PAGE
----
His diplomatic consultations at The Hague, Brussels and Rome over the past week all resulted in a strong show of unity between the United States and Europe that Russia must face consequences should it move against southern or eastern Ukraine.
But whether European allies would be able to stomach the type of crippling sanctions required to undermine the Russian economy in a major way remained an open question, since some of their own economies would be jolted as well.
A late-night phone call on Friday between Obama and Russian President Vladimir Putin offered the possibility that Russia might be willing to negotiate a diplomatic outcome.
But the news was greeted warily by U.S. officials who wondered if Putin really wants to make a deal.
Obama talked to Putin just after meeting Saudi King Abdullah where the civil war in Syria, another major bone of contention between the United States and Russia, was a main topic of conversation.
U.S. officials now will "see whether Russians are serious about diplomacy" on Ukraine, was how one senior Obama administration official described the aftermath of the phone call.
Not lost on them was that the Russian government had assured the West it would make no move against the Crimea region of southern Ukraine. And then it did.
Now, with as many as 40,000 Russian troops massed on Ukraine's border, U.S. officials are increasingly concerned.
In addition, the Russian statement on the Putin-Obama phone call said the Russian president raised concerns about Transnistria, the Russian-majority section of Moldova.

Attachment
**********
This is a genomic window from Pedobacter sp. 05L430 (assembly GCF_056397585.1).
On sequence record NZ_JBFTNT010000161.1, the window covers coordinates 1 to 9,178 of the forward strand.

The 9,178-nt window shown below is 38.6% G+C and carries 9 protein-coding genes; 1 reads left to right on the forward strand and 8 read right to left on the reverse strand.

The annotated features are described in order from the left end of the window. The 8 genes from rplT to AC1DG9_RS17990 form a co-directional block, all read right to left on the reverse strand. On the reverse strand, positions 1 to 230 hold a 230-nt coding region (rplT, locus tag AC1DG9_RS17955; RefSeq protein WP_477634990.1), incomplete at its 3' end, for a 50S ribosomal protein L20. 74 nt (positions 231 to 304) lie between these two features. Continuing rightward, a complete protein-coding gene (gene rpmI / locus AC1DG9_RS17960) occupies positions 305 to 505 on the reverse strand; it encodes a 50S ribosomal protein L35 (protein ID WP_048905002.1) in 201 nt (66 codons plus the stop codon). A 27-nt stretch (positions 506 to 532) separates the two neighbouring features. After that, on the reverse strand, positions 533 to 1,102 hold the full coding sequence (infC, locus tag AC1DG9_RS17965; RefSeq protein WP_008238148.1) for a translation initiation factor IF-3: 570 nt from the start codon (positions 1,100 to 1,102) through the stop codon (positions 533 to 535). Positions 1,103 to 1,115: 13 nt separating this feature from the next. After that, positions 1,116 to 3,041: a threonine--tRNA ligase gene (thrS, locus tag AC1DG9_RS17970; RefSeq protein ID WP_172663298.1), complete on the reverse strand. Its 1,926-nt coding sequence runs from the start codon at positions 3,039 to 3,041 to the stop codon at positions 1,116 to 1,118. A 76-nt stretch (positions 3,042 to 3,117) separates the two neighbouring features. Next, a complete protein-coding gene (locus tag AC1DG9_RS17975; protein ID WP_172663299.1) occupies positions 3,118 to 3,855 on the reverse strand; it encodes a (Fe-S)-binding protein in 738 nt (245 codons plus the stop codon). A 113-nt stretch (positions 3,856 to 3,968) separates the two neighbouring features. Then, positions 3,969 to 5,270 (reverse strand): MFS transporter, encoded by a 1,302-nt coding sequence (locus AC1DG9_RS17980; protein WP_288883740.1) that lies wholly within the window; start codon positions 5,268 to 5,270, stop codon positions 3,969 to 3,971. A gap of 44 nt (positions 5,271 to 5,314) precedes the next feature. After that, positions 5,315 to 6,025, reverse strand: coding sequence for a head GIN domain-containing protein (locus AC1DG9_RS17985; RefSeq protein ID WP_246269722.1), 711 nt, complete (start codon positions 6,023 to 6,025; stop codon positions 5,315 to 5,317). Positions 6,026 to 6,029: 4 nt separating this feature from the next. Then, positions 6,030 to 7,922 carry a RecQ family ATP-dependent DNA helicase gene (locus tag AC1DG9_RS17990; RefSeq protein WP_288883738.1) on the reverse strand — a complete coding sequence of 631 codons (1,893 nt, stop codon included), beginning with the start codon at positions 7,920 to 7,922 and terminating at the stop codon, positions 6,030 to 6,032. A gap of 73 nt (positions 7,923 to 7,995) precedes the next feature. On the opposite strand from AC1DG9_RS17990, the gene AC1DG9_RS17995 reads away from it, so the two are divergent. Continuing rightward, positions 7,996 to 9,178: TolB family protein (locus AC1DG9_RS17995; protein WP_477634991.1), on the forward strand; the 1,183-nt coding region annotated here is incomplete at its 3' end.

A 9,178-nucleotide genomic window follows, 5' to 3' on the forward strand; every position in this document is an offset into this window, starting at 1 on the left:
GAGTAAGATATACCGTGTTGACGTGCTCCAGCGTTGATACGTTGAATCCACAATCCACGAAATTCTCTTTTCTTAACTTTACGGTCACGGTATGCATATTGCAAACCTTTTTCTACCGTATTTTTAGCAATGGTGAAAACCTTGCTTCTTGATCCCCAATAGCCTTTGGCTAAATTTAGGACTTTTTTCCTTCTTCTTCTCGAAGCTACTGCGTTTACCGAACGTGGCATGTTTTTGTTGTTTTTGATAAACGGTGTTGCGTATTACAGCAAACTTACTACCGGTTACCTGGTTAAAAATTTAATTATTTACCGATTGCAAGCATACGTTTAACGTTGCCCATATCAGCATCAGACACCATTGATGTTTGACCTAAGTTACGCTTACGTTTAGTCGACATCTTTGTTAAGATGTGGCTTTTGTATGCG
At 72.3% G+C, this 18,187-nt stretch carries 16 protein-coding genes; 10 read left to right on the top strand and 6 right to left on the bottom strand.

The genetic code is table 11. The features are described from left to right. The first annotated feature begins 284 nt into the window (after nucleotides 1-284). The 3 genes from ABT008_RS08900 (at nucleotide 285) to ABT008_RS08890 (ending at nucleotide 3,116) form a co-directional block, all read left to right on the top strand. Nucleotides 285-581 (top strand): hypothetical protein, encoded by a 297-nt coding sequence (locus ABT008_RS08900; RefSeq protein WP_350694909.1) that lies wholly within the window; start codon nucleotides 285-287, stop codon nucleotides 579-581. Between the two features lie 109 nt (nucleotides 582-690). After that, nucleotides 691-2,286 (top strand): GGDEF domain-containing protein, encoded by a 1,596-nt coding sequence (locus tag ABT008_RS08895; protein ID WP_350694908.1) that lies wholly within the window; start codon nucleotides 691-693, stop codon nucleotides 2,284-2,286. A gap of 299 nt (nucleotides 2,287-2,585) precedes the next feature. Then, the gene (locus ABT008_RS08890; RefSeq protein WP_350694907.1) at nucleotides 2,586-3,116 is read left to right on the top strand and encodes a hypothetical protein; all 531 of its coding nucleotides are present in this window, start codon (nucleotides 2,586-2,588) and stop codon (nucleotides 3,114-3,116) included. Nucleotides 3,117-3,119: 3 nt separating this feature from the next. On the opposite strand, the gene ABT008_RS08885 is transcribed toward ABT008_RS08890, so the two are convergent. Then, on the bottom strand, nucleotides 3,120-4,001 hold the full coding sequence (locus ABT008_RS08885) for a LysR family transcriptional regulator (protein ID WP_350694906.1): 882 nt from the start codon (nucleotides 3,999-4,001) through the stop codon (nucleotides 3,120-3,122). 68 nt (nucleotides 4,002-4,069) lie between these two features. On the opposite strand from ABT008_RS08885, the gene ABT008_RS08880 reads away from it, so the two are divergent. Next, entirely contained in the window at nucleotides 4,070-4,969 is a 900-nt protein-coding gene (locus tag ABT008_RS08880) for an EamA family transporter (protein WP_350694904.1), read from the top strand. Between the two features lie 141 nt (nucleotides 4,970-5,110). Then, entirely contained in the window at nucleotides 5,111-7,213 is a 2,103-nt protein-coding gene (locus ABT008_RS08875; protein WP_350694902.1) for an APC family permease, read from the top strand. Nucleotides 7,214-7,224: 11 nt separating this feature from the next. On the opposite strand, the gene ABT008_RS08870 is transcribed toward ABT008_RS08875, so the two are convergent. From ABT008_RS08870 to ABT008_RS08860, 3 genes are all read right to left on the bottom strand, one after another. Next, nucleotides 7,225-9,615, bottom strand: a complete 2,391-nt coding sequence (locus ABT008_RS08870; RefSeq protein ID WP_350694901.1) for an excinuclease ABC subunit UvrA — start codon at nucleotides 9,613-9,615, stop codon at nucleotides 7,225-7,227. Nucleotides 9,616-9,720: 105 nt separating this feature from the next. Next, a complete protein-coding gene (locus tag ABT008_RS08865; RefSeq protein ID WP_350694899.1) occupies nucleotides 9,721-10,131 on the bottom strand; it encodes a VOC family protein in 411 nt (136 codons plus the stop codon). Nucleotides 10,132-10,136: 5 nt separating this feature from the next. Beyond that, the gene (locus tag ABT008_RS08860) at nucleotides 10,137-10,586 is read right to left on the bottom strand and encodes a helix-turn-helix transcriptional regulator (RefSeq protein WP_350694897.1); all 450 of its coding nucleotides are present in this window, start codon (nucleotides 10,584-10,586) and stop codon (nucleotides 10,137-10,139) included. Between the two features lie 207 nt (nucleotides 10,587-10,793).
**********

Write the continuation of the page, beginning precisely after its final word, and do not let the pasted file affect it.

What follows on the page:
At the heart of subsequent negotiations expected by U.S. Secretary of State John Kerry and Russian Foreign Minister Sergei Lavrov is a U.S. diplomatic "off-ramp".
In it, international monitors would be deployed to Ukraine to assure ethnic Russians are safe, there would be a pull back of Russian forces, and a direct Russia-Ukraine dialogue.
To some extent U.S. officials are still guessing at Putin's intentions in the region. During a visit to The Hague, Obama said Russia was a "regional power" looking to exert influence in the region.
"I think he's been willing to show a deeply held grievance about what he considers to be the loss of the Soviet Union," Obama told CBS News in an interview on Friday.
"I think there's a strong sense of Russian nationalism and a sense that somehow the West has taken advantage of Russia in the past and that he wants to in some fashion, you know, reverse that or make up for that."
Part of Obama's challenge is not just to convince the Europeans the need for strong action but to persuade Americans at home why they should be interested about what happens in a distant part of the world.
A CBS News poll taken in recent days said 56 percent of Americans approve of sanctions enacted thus far by the United States and European nations, but 65 percent do not think the U.S. should provide military aid and weapons to Ukraine.
In addition, 57 percent said the United States does not have a responsibility to do something about Ukraine.
Obama himself said he could understand why people "might decide to look the other way," but that the "international order" must be protected.
(Editing by Sophie Hares)